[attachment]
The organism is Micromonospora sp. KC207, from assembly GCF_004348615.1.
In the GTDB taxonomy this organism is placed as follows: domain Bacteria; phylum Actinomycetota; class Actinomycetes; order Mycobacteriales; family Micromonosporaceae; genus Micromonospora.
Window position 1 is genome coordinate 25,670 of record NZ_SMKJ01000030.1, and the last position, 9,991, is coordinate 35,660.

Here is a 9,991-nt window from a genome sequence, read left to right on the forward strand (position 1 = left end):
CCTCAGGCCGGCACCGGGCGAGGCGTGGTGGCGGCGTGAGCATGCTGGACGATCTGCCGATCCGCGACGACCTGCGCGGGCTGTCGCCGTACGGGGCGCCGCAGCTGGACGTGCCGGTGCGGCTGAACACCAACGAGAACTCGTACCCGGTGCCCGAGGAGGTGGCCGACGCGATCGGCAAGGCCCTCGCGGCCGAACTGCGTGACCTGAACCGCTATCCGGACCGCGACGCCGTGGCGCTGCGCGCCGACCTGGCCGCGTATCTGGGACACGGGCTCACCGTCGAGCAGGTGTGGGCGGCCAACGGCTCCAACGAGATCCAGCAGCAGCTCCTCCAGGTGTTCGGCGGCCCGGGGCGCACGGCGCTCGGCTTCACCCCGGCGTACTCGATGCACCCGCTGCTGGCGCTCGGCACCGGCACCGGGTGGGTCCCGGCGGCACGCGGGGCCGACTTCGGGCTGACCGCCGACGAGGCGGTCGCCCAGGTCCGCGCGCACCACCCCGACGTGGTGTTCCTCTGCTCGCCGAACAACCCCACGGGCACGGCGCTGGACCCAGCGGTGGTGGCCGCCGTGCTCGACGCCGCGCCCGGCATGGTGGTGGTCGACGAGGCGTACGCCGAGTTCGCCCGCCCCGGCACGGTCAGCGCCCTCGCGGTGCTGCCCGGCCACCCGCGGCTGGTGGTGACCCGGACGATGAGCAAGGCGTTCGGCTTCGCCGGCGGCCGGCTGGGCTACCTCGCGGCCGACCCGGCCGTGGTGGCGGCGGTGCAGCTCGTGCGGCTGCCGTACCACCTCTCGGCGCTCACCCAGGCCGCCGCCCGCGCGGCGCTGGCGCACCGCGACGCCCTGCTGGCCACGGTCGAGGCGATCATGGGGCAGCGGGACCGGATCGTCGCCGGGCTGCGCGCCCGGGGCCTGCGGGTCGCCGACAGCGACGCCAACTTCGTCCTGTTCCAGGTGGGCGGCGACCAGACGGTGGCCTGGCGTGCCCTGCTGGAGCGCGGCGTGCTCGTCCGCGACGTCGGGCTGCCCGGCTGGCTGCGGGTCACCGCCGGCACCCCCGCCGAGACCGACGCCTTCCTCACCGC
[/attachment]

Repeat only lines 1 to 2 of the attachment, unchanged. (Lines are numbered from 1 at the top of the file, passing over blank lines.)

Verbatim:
The organism is Micromonospora sp. KC207, from assembly GCF_004348615.1.
In the GTDB taxonomy this organism is placed as follows: domain Bacteria; phylum Actinomycetota; class Actinomycetes; order Mycobacteriales; family Micromonosporaceae; genus Micromonospora.